[systemd-devel] network interface renaming via PCI ID w/ systemd-udevd

Filipe Brandenburger filbranden at google.com
Fri Nov 13 10:44:29 PST 2015

On Thu, Nov 12, 2015 at 10:13 AM, Matthew Hall <mhall at mhcomputing.net> wrote:
> On Thu, Nov 12, 2015 at 10:37:56AM +0100, Lennart Poettering wrote:
>> Since time began eth* is where the kernel automatically picked iface
>> names from. If you want to assign your own names go for some other
>> namespace, or be prepared to race against the kernel, and deal with
>> it.
> Again, this logic worked well when the level of dynamism was lower.

I think I see where you're coming from... Some distributions (in my
recollection, RHEL) would use weird tricks to keep interface ordering
stable while still keeping the eth0, eth1, ethX names.

If I recall correctly, RHEL's /etc/init.d/network would try to match
interface names from /etc/sysconfig/networking-scripts/ifcfg-ethX to
the MAC address listed inside that configuration file. If it had to
switch it from, say, eth0 to eth1, it would do weird tricks such as
looking whether eth1 existed already, then rename it to tmp98765 with
a random number, then rename eth0 to eth1. In many cases, something
would go awry and you would end up with an interface named tmp98765.

As you can imagine, this was fraught with problems and race
conditions. It doesn't really work when you're trying to boot with as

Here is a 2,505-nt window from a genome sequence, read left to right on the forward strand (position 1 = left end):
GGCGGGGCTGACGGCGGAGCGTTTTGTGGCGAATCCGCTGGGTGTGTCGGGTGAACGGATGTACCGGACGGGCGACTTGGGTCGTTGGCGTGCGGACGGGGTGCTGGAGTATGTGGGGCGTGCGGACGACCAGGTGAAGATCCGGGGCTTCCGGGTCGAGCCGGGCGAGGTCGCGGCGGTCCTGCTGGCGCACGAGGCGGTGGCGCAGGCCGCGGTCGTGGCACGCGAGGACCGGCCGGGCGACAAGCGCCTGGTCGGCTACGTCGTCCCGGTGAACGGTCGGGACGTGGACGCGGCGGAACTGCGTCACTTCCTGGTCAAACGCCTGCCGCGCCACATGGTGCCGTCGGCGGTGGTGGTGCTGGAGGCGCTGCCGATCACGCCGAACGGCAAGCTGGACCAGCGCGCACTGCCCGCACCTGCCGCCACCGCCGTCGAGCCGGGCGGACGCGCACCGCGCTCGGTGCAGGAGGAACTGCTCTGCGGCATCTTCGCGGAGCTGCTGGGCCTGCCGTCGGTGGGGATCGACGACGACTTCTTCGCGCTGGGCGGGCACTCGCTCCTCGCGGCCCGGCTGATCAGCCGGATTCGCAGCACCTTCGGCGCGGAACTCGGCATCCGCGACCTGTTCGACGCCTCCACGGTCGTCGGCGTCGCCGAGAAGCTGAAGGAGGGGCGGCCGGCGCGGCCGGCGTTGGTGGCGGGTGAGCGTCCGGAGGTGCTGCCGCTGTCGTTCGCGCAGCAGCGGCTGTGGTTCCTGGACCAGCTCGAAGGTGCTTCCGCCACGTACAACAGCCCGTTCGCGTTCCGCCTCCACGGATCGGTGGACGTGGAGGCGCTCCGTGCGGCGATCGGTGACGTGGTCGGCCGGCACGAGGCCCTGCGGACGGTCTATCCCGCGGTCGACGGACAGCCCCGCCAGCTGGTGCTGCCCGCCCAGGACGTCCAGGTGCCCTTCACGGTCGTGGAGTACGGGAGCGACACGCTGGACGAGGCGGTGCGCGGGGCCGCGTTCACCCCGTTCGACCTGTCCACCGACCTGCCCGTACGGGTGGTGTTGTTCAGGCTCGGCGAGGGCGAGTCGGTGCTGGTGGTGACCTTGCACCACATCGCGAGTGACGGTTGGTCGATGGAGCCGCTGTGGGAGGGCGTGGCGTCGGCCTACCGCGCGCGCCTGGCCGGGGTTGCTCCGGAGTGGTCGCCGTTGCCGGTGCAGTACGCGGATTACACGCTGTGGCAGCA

much parallelism (which is something we aim for these days) or even
hot plug new interfaces...

> But now the level of dynamism is higher and different principles should apply.

Yes. I'd say that's a good thing.

> You aren't thinking very much about how it will work for newer users.

New users mostly don't care... I really think retraining your fingers
from eth -> enp or whatever you pick, net, lan, wired, etc. is
probably much easier than trying to preserve a relic of a name that
mostly serves no purpose these days... As mentioned, keeping it is not
simple since it's still the dumping ground for the kernel (and that's
unlikely to change), avoiding the race with the kernel is much better
than trying to deal with it, the complexity is just not worth it... I
hope you get to see the light!


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